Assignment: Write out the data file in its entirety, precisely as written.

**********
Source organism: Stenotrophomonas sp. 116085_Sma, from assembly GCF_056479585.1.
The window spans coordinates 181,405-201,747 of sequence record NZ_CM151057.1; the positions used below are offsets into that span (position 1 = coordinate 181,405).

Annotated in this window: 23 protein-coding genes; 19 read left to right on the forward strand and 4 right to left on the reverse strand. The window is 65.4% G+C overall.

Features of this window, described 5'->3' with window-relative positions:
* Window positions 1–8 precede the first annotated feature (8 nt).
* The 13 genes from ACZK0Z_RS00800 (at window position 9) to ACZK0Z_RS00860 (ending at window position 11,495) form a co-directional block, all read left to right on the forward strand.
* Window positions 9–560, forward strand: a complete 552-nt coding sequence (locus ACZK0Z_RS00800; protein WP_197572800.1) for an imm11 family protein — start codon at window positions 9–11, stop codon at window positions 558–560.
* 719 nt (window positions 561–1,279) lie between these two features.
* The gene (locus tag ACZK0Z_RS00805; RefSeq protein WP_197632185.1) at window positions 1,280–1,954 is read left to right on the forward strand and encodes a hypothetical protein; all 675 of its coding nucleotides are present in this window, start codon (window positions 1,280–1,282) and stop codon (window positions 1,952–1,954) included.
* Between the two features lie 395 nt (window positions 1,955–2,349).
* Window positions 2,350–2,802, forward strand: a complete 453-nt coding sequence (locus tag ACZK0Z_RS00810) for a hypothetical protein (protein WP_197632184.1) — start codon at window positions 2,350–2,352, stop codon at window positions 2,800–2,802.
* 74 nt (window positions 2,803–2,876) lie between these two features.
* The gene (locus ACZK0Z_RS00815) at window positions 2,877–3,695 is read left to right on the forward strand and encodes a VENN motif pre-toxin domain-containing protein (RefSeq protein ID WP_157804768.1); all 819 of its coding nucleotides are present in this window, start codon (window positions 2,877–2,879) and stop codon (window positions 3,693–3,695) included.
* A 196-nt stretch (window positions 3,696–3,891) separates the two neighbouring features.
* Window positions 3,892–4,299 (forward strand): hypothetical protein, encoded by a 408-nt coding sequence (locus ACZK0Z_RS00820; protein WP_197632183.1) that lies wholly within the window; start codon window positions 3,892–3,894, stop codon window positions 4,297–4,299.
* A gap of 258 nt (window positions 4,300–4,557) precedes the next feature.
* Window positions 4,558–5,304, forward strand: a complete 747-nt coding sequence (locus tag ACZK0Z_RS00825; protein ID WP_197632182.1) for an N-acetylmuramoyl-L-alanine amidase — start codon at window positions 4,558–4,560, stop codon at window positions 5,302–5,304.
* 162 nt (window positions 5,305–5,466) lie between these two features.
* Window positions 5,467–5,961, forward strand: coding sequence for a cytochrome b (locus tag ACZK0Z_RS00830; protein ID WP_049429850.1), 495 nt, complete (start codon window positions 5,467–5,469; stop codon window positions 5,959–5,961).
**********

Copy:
Source organism: Stenotrophomonas sp. 116085_Sma, from assembly GCF_056479585.1.
The window spans coordinates 181,405-201,747 of sequence record NZ_CM151057.1; the positions used below are offsets into that span (position 1 = coordinate 181,405).

Annotated in this window: 23 protein-coding genes; 19 read left to right on the forward strand and 4 right to left on the reverse strand. The window is 65.4% G+C overall.

Features of this window, described 5'->3' with window-relative positions:
* Window positions 1–8 precede the first annotated feature (8 nt).
* The 13 genes from ACZK0Z_RS00800 (at window position 9) to ACZK0Z_RS00860 (ending at window position 11,495) form a co-directional block, all read left to right on the forward strand.
* Window positions 9–560, forward strand: a complete 552-nt coding sequence (locus ACZK0Z_RS00800; protein WP_197572800.1) for an imm11 family protein — start codon at window positions 9–11, stop codon at window positions 558–560.
* 719 nt (window positions 561–1,279) lie between these two features.
* The gene (locus tag ACZK0Z_RS00805; RefSeq protein WP_197632185.1) at window positions 1,280–1,954 is read left to right on the forward strand and encodes a hypothetical protein; all 675 of its coding nucleotides are present in this window, start codon (window positions 1,280–1,282) and stop codon (window positions 1,952–1,954) included.
* Between the two features lie 395 nt (window positions 1,955–2,349).
* Window positions 2,350–2,802, forward strand: a complete 453-nt coding sequence (locus tag ACZK0Z_RS00810) for a hypothetical protein (protein WP_197632184.1) — start codon at window positions 2,350–2,352, stop codon at window positions 2,800–2,802.
* 74 nt (window positions 2,803–2,876) lie between these two features.
* The gene (locus ACZK0Z_RS00815) at window positions 2,877–3,695 is read left to right on the forward strand and encodes a VENN motif pre-toxin domain-containing protein (RefSeq protein ID WP_157804768.1); all 819 of its coding nucleotides are present in this window, start codon (window positions 2,877–2,879) and stop codon (window positions 3,693–3,695) included.
* A 196-nt stretch (window positions 3,696–3,891) separates the two neighbouring features.
* Window positions 3,892–4,299 (forward strand): hypothetical protein, encoded by a 408-nt coding sequence (locus ACZK0Z_RS00820; protein WP_197632183.1) that lies wholly within the window; start codon window positions 3,892–3,894, stop codon window positions 4,297–4,299.
* A gap of 258 nt (window positions 4,300–4,557) precedes the next feature.
* Window positions 4,558–5,304, forward strand: a complete 747-nt coding sequence (locus tag ACZK0Z_RS00825; protein ID WP_197632182.1) for an N-acetylmuramoyl-L-alanine amidase — start codon at window positions 4,558–4,560, stop codon at window positions 5,302–5,304.
* 162 nt (window positions 5,305–5,466) lie between these two features.
* Window positions 5,467–5,961, forward strand: coding sequence for a cytochrome b (locus tag ACZK0Z_RS00830; protein ID WP_049429850.1), 495 nt, complete (start codon window positions 5,467–5,469; stop codon window positions 5,959–5,961).